3.   Primary Liability for the Left Knee Injury

The employee argues that substantial evidence does not support the compensation judge’s determination that the employee did not suffer an injury to his left knee on November 15, 2017.  He argues that despite his pre-existing problems with his left knee, he had no restrictions related to his left knee prior to November 15, 2017.  He points out that there was no recommendation for any medical care for his left knee before the work injury, but only a short time after the work injury, a total knee replacement is recommended.  He also notes that he was able to do several activities without difficulty prior to November 15, 2017, including a 150-mile bike ride and CrossFit training.  Finally, he argues that on November 15, 2017, he jumped and landed hard on both feet, and because he suffered a serious fracture to his right knee, he must have also injured his left knee.

The compensation judge concluded the employee did not suffer an injury to his left knee on November 15, 2017.  In his memorandum, the compensation judge explained his decision to rely upon Dr. D’Amato over Dr. Wulf by noting the employee’s five ACL reconstructive surgeries occurring in the years 1990 through 2008, the employee’s ongoing symptoms and treatment for his left knee after those five surgeries, the MRI and x-ray findings in 2012, 2014, 2015, and 2017, all predating the work injury, and that the recommendation for the total knee replacement was based upon advanced degenerative arthritis and not the November 15, 2017, event.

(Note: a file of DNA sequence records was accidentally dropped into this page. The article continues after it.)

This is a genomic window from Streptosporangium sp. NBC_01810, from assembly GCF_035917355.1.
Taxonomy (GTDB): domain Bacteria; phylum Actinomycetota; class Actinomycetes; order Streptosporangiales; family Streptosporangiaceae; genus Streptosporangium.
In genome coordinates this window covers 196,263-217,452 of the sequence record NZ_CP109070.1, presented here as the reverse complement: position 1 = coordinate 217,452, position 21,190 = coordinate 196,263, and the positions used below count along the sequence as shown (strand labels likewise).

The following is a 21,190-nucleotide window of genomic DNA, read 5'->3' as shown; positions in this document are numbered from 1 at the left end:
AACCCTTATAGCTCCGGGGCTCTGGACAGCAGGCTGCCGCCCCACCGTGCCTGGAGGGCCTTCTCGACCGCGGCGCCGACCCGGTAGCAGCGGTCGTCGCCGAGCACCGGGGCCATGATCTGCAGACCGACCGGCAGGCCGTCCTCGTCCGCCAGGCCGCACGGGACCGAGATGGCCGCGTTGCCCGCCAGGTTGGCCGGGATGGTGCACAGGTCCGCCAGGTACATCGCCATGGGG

Substantial evidence in the record supports the compensation judge’s conclusions.  Simply because the employee began having more significant difficulty with his left knee shortly after November 15, 2017, does not mean that the November 15, 2017 event caused his left knee difficulties.  Correlation does not equate to causation.  The employee urges acceptance of the opinion of Dr. Wulf that the employee’s chronic left knee condition “was exacerbated by the work event injury.”  (Ex. A.)  The compensation judge adopted, and found persuasive, the opinion of Dr. D’Amato, which contained a detailed analysis of the employee’s pre-existing left knee problems, symptoms, and medical care.  He concluded that the work injury did not exacerbate or accelerate the employee’s left knee condition ultimately leading to the recommendation for total knee replacement.  As the trier of fact, the compensation judge has discretion in weighing medical evidence and in choosing between competing expert opinions.  See Gianotti v. Indep. Sch. Dist. 152, 889 N.W.2d 796, 803, 77 W.C.D. 117, 126 (Minn. 2017).  Generally, this court must affirm a compensation judge’s choice between competing expert opinions so long as the chosen opinion is adequately founded.  See Nord v. City of Cook, 360 N.W.2d 337, 342-43, 37 W.C.D. 364, 372-73 (Minn. 1985).  The opinion of Dr. D’Amato is well-founded, and the compensation judge’s adoption of that opinion and his denial of the employee’s left knee injury claim are affirmed.

[1] The employer and insurer represent to this court that PPD benefits for the employee’s right knee have been paid.  As no issue was raised and no decision was made regarding PPD benefits or penalties, nothing in the compensation judge’s decision nor this court’s decision forecloses these claims.